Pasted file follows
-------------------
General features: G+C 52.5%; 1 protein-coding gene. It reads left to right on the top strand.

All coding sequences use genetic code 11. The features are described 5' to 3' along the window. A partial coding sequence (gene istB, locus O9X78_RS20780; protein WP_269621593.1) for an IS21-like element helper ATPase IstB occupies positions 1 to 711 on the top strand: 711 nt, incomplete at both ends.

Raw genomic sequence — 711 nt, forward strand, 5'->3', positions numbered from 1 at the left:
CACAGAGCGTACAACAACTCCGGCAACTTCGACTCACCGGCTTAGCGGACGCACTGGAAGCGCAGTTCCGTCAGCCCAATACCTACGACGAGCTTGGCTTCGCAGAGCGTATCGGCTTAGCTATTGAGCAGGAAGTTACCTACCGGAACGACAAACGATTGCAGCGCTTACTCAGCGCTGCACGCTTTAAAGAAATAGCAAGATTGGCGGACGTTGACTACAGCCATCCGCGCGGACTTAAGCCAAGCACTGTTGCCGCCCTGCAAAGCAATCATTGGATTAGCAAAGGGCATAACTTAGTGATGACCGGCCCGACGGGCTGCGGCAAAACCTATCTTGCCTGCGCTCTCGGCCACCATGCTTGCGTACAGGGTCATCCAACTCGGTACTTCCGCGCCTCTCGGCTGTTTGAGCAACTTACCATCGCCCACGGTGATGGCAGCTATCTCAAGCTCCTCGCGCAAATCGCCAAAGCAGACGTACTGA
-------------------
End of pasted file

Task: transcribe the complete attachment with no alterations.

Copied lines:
General features: G+C 52.5%; 1 protein-coding gene. It reads left to right on the top strand.

All coding sequences use genetic code 11. The features are described 5' to 3' along the window. A partial coding sequence (gene istB, locus O9X78_RS20780; protein WP_269621593.1) for an IS21-like element helper ATPase IstB occupies positions 1 to 711 on the top strand: 711 nt, incomplete at both ends.

Raw genomic sequence — 711 nt, forward strand, 5'->3', positions numbered from 1 at the left:
CACAGAGCGTACAACAACTCCGGCAACTTCGACTCACCGGCTTAGCGGACGCACTGGAAGCGCAGTTCCGTCAGCCCAATACCTACGACGAGCTTGGCTTCGCAGAGCGTATCGGCTTAGCTATTGAGCAGGAAGTTACCTACCGGAACGACAAACGATTGCAGCGCTTACTCAGCGCTGCACGCTTTAAAGAAATAGCAAGATTGGCGGACGTTGACTACAGCCATCCGCGCGGACTTAAGCCAAGCACTGTTGCCGCCCTGCAAAGCAATCATTGGATTAGCAAAGGGCATAACTTAGTGATGACCGGCCCGACGGGCTGCGGCAAAACCTATCTTGCCTGCGCTCTCGGCCACCATGCTTGCGTACAGGGTCATCCAACTCGGTACTTCCGCGCCTCTCGGCTGTTTGAGCAACTTACCATCGCCCACGGTGATGGCAGCTATCTCAAGCTCCTCGCGCAAATCGCCAAAGCAGACGTACTGA